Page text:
History of Samba Solo
A typical performer of Samba dance at Rio Carnival. Samba no pé (literally, “samba in the foot”) is a solo dance that is commonly danced impromptu when samba music is played. The basic movement involves a straight body and a bending of one knee at a time. The feet move very slightly – only a few inches at a time.
The dance simply follows the beat of the music and can go from average pace to very fast. Men dance with the whole foot on the ground while women, often wearing heels, dance just on the balls of the foot. Professionals may change the steps slightly, taking 4 steps per measure instead of 3, and often add various arm movements depending on the mood of the music.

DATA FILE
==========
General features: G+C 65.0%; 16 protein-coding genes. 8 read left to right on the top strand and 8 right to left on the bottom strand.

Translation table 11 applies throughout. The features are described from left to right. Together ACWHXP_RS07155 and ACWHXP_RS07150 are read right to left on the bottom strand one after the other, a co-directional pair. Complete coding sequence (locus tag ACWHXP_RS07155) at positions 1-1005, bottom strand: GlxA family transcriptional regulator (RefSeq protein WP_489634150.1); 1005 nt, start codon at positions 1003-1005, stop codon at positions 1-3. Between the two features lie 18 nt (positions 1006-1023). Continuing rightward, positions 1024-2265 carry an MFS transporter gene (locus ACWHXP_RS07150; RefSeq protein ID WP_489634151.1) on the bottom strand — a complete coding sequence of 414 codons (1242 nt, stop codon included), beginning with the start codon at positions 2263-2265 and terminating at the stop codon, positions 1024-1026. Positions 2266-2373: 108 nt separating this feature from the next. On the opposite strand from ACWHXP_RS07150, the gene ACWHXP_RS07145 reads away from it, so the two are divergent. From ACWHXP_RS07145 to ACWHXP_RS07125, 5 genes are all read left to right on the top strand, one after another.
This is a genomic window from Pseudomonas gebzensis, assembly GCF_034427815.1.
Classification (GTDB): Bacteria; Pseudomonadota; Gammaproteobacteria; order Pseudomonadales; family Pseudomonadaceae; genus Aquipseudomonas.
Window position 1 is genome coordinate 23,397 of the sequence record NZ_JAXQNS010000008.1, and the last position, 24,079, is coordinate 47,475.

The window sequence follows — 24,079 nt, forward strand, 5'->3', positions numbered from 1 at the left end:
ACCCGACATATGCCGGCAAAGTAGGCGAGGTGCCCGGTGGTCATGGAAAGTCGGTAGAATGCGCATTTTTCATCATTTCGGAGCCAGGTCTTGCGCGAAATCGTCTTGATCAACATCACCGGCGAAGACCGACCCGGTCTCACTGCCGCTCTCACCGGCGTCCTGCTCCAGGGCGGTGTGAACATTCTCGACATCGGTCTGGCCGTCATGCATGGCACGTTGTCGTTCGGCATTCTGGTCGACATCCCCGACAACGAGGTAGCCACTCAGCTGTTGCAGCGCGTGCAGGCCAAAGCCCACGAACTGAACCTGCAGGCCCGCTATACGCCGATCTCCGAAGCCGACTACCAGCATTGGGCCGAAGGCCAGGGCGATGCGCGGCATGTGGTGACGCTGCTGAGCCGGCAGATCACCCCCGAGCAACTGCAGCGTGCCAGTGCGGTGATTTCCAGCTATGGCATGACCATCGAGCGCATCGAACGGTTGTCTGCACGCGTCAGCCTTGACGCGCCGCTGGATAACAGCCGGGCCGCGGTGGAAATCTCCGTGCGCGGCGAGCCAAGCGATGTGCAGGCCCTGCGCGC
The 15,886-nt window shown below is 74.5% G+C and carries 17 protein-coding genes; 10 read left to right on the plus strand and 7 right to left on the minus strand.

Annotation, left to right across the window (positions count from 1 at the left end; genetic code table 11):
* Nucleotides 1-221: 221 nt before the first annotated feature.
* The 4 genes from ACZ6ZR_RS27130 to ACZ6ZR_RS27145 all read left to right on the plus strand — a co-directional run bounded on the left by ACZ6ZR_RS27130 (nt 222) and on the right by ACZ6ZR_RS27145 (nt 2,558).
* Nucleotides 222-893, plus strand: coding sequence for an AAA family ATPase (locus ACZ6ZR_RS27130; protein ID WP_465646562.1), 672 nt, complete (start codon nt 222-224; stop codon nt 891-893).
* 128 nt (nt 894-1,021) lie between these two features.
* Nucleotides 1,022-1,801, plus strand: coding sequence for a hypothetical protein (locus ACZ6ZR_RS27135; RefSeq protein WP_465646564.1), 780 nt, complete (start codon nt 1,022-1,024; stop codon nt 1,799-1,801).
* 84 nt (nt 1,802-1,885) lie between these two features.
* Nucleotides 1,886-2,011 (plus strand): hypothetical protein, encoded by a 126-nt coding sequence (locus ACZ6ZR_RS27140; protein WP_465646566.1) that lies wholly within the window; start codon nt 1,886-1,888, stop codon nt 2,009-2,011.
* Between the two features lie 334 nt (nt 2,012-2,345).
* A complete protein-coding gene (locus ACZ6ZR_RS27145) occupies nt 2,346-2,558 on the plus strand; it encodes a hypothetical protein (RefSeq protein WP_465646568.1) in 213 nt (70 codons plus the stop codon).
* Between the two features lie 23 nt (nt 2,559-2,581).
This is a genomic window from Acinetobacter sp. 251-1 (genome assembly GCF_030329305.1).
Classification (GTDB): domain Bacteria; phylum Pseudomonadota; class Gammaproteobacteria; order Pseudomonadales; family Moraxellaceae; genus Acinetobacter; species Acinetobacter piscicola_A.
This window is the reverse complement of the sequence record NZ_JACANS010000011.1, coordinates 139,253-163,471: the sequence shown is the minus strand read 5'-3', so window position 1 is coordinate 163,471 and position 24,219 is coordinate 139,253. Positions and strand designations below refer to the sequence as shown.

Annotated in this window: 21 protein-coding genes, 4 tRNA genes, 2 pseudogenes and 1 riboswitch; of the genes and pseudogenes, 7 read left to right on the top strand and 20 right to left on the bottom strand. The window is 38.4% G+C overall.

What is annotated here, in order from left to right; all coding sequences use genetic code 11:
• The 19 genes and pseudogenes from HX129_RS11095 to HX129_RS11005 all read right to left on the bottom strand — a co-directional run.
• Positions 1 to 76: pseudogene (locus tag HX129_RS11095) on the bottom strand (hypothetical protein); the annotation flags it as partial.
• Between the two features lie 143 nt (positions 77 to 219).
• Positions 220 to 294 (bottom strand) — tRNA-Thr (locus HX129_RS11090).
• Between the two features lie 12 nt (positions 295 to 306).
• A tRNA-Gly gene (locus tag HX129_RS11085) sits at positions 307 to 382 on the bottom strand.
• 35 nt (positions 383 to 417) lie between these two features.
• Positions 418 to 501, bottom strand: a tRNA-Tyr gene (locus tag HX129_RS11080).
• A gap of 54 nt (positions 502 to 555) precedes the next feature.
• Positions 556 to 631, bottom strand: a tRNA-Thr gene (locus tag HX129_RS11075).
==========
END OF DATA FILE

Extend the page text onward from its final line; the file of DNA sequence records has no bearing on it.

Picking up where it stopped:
This is the type of Samba one sees in the Brazilian Carnival parades and in other Samba carnivals over the world. This is also one of the most common type of samba dancing in Brazil.
What to expect from Samba Solo?
The dance is characterized by rapid rhythmic steps and a swaying, rocking motion from the dancers made to lively beats.